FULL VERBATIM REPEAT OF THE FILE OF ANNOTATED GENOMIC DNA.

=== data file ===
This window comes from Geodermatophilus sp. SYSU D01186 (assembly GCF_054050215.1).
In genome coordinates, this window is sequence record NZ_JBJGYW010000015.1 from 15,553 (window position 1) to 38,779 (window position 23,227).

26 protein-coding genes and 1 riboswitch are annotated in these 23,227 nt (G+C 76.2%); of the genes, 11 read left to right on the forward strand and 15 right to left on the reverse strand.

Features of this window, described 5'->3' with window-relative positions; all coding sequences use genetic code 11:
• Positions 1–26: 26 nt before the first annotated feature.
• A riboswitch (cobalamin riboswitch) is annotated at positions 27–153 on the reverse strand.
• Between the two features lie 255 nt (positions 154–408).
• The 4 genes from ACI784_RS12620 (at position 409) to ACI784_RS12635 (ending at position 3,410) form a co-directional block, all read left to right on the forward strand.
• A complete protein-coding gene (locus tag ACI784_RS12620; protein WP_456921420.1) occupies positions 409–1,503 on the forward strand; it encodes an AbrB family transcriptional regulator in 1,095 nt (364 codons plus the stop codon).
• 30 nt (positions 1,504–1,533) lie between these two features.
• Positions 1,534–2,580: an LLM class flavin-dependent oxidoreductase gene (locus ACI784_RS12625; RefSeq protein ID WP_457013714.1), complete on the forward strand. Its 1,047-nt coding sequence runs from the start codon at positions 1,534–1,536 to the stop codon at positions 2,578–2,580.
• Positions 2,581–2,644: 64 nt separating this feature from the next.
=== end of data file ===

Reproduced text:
This window comes from Geodermatophilus sp. SYSU D01186 (assembly GCF_054050215.1).
In genome coordinates, this window is sequence record NZ_JBJGYW010000015.1 from 15,553 (window position 1) to 38,779 (window position 23,227).

26 protein-coding genes and 1 riboswitch are annotated in these 23,227 nt (G+C 76.2%); of the genes, 11 read left to right on the forward strand and 15 right to left on the reverse strand.

Features of this window, described 5'->3' with window-relative positions; all coding sequences use genetic code 11:
• Positions 1–26: 26 nt before the first annotated feature.
• A riboswitch (cobalamin riboswitch) is annotated at positions 27–153 on the reverse strand.
• Between the two features lie 255 nt (positions 154–408).
• The 4 genes from ACI784_RS12620 (at position 409) to ACI784_RS12635 (ending at position 3,410) form a co-directional block, all read left to right on the forward strand.
• A complete protein-coding gene (locus tag ACI784_RS12620; protein WP_456921420.1) occupies positions 409–1,503 on the forward strand; it encodes an AbrB family transcriptional regulator in 1,095 nt (364 codons plus the stop codon).
• 30 nt (positions 1,504–1,533) lie between these two features.
• Positions 1,534–2,580: an LLM class flavin-dependent oxidoreductase gene (locus ACI784_RS12625; RefSeq protein ID WP_457013714.1), complete on the forward strand. Its 1,047-nt coding sequence runs from the start codon at positions 1,534–1,536 to the stop codon at positions 2,578–2,580.
• Positions 2,581–2,644: 64 nt separating this feature from the next.